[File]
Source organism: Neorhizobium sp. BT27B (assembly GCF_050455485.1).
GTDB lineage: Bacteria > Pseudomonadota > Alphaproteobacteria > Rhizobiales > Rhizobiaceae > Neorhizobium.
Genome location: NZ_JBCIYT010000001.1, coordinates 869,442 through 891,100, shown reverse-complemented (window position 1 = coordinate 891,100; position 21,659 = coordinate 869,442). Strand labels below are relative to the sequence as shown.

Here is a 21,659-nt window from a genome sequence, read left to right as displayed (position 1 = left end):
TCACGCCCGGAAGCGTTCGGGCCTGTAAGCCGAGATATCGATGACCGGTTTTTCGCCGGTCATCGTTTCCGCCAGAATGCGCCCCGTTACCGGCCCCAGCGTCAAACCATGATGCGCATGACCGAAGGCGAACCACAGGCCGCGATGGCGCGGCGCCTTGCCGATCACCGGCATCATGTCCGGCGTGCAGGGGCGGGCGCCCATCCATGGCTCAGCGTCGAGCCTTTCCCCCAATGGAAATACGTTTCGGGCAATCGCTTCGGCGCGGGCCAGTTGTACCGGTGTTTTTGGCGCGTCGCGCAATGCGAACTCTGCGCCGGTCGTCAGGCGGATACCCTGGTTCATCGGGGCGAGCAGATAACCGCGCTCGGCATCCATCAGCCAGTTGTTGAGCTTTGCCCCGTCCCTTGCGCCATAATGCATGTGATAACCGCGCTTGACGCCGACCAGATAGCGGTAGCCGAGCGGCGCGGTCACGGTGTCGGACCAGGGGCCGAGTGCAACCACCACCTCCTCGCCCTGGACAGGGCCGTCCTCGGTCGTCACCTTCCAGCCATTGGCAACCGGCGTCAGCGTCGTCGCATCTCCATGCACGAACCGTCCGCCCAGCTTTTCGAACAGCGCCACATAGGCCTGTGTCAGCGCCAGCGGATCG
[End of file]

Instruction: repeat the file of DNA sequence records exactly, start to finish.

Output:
Source organism: Neorhizobium sp. BT27B (assembly GCF_050455485.1).
GTDB lineage: Bacteria > Pseudomonadota > Alphaproteobacteria > Rhizobiales > Rhizobiaceae > Neorhizobium.
Genome location: NZ_JBCIYT010000001.1, coordinates 869,442 through 891,100, shown reverse-complemented (window position 1 = coordinate 891,100; position 21,659 = coordinate 869,442). Strand labels below are relative to the sequence as shown.

Here is a 21,659-nt window from a genome sequence, read left to right as displayed (position 1 = left end):
TCACGCCCGGAAGCGTTCGGGCCTGTAAGCCGAGATATCGATGACCGGTTTTTCGCCGGTCATCGTTTCCGCCAGAATGCGCCCCGTTACCGGCCCCAGCGTCAAACCATGATGCGCATGACCGAAGGCGAACCACAGGCCGCGATGGCGCGGCGCCTTGCCGATCACCGGCATCATGTCCGGCGTGCAGGGGCGGGCGCCCATCCATGGCTCAGCGTCGAGCCTTTCCCCCAATGGAAATACGTTTCGGGCAATCGCTTCGGCGCGGGCCAGTTGTACCGGTGTTTTTGGCGCGTCGCGCAATGCGAACTCTGCGCCGGTCGTCAGGCGGATACCCTGGTTCATCGGGGCGAGCAGATAACCGCGCTCGGCATCCATCAGCCAGTTGTTGAGCTTTGCCCCGTCCCTTGCGCCATAATGCATGTGATAACCGCGCTTGACGCCGACCAGATAGCGGTAGCCGAGCGGCGCGGTCACGGTGTCGGACCAGGGGCCGAGTGCAACCACCACCTCCTCGCCCTGGACAGGGCCGTCCTCGGTCGTCACCTTCCAGCCATTGGCAACCGGCGTCAGCGTCGTCGCATCTCCATGCACGAACCGTCCGCCCAGCTTTTCGAACAGCGCCACATAGGCCTGTGTCAGCGCCAGCGGATCG